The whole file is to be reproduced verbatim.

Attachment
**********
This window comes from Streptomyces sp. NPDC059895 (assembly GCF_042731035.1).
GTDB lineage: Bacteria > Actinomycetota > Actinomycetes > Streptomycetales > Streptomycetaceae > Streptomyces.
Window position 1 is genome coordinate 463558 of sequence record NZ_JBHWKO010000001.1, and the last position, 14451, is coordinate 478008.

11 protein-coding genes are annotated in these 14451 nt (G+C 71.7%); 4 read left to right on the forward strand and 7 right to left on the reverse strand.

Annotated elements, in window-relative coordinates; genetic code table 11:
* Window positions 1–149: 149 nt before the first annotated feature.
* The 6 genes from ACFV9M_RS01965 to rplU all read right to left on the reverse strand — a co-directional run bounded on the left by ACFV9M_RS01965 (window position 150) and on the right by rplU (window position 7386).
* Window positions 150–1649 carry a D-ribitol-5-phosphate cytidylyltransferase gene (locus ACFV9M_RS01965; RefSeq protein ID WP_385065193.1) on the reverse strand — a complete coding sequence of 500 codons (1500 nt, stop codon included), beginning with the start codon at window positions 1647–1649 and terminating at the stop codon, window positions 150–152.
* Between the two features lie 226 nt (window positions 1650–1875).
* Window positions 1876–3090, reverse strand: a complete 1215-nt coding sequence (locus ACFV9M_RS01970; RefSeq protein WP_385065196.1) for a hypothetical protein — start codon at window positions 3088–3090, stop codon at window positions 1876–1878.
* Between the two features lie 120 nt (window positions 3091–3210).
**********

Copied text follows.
This window comes from Streptomyces sp. NPDC059895 (assembly GCF_042731035.1).
GTDB lineage: Bacteria > Actinomycetota > Actinomycetes > Streptomycetales > Streptomycetaceae > Streptomyces.
Window position 1 is genome coordinate 463558 of sequence record NZ_JBHWKO010000001.1, and the last position, 14451, is coordinate 478008.

11 protein-coding genes are annotated in these 14451 nt (G+C 71.7%); 4 read left to right on the forward strand and 7 right to left on the reverse strand.

Annotated elements, in window-relative coordinates; genetic code table 11:
* Window positions 1–149: 149 nt before the first annotated feature.
* The 6 genes from ACFV9M_RS01965 to rplU all read right to left on the reverse strand — a co-directional run bounded on the left by ACFV9M_RS01965 (window position 150) and on the right by rplU (window position 7386).
* Window positions 150–1649 carry a D-ribitol-5-phosphate cytidylyltransferase gene (locus ACFV9M_RS01965; RefSeq protein ID WP_385065193.1) on the reverse strand — a complete coding sequence of 500 codons (1500 nt, stop codon included), beginning with the start codon at window positions 1647–1649 and terminating at the stop codon, window positions 150–152.
* Between the two features lie 226 nt (window positions 1650–1875).
* Window positions 1876–3090, reverse strand: a complete 1215-nt coding sequence (locus ACFV9M_RS01970; RefSeq protein WP_385065196.1) for a hypothetical protein — start codon at window positions 3088–3090, stop codon at window positions 1876–1878.
* Between the two features lie 120 nt (window positions 3091–3210).